The Soviet vaccination strategy that could be a coronavirus weapon

Photo Credit: Bettmann - Getty Images
Photo Credit: Bettmann – Getty Images

Of Popular Mechanics

  • Medical researchers from around the world are testing the polio vaccine in vivo to detect a secondary ability to prevent COVID-19 (coronavirus) for a short time.

  • Proponents say this could stop humanity until a true vaccine is developed.

  • Scientists don’t understand why live vaccines have this effect, but they speculate that it is a broad immune response.

Medical researchers suggest there could be a provisional way to reduce the spread of COVID-19 (coronavirus). They cautiously discuss and begin testing a side effect of the “live virus” polio vaccine as a way to prevent transmission.

This effect is not a true vaccine, nor effective for almost the same duration as a vaccine, or even treatment of any kind. But when someone is vaccinated with the “live virus” polio vaccine, they almost always have extended immunity to many other viruses for about a month. That could include COVID-19, and researchers are testing this theory now, even on themselves.

the New York Times reports about the descendants of Dr. Jonas Salk, who created the first polio vaccine from dead viruses. But Live The vaccine, made in a specially treated form of the virus, could be administered more easily and in a wider variety of places where it was not safe to prepare hygienic injections.

Tests for a live vaccine went underground, and doctors in the Soviet Union administered the vaccine to their own children as evidence. (The first vaccines they were “tested” in the same way, with doctors who vaccinated themselves, their families, and local children.)

Dr. Marina Voroshilova became an advocate for the live vaccine, and in a study conducted in the Soviet Union for 7 years, she found that people who received the live vaccine were less likely to die of the flu. Her theory was that the live vaccine boosted the immune system in a more robust overall response for that critical month.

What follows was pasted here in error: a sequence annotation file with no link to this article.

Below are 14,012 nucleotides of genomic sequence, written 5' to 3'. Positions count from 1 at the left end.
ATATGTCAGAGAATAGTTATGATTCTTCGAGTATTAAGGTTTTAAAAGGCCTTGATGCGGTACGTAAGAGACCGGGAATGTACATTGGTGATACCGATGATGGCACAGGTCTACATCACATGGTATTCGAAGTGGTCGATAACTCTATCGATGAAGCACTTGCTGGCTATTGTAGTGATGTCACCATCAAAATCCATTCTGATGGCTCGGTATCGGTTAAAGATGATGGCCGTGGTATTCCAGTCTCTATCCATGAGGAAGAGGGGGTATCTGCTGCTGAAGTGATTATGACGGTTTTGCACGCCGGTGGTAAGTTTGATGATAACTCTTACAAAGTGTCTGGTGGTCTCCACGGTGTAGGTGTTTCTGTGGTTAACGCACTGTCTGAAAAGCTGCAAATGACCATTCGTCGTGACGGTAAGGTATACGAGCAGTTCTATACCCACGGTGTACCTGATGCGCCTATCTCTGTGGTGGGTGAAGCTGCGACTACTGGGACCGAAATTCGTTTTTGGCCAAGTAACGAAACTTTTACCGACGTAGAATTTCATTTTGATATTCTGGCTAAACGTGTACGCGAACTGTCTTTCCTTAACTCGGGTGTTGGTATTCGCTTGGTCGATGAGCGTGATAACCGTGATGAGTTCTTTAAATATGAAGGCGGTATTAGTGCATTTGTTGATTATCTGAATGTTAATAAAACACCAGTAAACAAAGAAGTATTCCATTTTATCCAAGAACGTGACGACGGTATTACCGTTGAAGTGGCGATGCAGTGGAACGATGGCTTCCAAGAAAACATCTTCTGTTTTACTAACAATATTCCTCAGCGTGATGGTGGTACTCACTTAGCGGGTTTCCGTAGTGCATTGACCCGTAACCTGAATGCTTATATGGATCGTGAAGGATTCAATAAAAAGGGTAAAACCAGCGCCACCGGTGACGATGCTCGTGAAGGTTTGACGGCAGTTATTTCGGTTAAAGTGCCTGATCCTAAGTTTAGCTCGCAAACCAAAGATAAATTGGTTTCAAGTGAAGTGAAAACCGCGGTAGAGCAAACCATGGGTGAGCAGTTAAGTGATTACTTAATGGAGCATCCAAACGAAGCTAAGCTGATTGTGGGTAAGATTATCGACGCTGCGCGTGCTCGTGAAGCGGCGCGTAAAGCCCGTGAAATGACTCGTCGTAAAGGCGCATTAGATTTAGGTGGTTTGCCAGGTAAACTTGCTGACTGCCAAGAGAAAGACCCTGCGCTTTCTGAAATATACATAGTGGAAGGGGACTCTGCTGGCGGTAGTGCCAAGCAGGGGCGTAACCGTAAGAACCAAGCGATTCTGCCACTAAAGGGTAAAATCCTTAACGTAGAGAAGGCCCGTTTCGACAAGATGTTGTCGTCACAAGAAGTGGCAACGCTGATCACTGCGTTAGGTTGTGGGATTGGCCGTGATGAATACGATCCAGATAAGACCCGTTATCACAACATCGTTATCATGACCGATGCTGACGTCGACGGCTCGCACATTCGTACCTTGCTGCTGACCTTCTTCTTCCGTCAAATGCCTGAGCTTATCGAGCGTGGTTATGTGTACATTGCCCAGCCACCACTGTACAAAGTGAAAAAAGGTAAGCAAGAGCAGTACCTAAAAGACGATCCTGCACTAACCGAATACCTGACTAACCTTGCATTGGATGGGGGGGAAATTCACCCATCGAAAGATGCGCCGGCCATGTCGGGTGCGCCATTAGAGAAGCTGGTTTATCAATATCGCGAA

Today, children in the United States receive a killed virus vaccine for polio.That means that the mixture includes particles of a totally dead virus, for example, or other trace amounts that are dead and inactive. (Almost all Americans receive dead virus vaccines whenever possible, including the flu shot, which, either in dead or live form)I can’t give you the flu.)

Live vaccines are not appropriate for some people, including those who are immunocompromised. In rare cases, such as, much less likely than be struck by lightning—Live attenuated virus can mutate and become a disease. But for the vast majority of healthy adults, the live polio vaccine is a safe and established medical technology that could induce one month of immunity to COVID-19 from this observed side effect.

The mechanism for this is not yet understood, and this is strictly a way to overcome the hump of COVID-19’s most damaging spread, said virologist researcher Dr. Robert Gallo. New York Times. Trials are already underway in Russia, where the live polio vaccine began. This is in addition to the more than 100 simultaneous projects to develop a specific COVID-19 vaccine at some point in the next two or more years.

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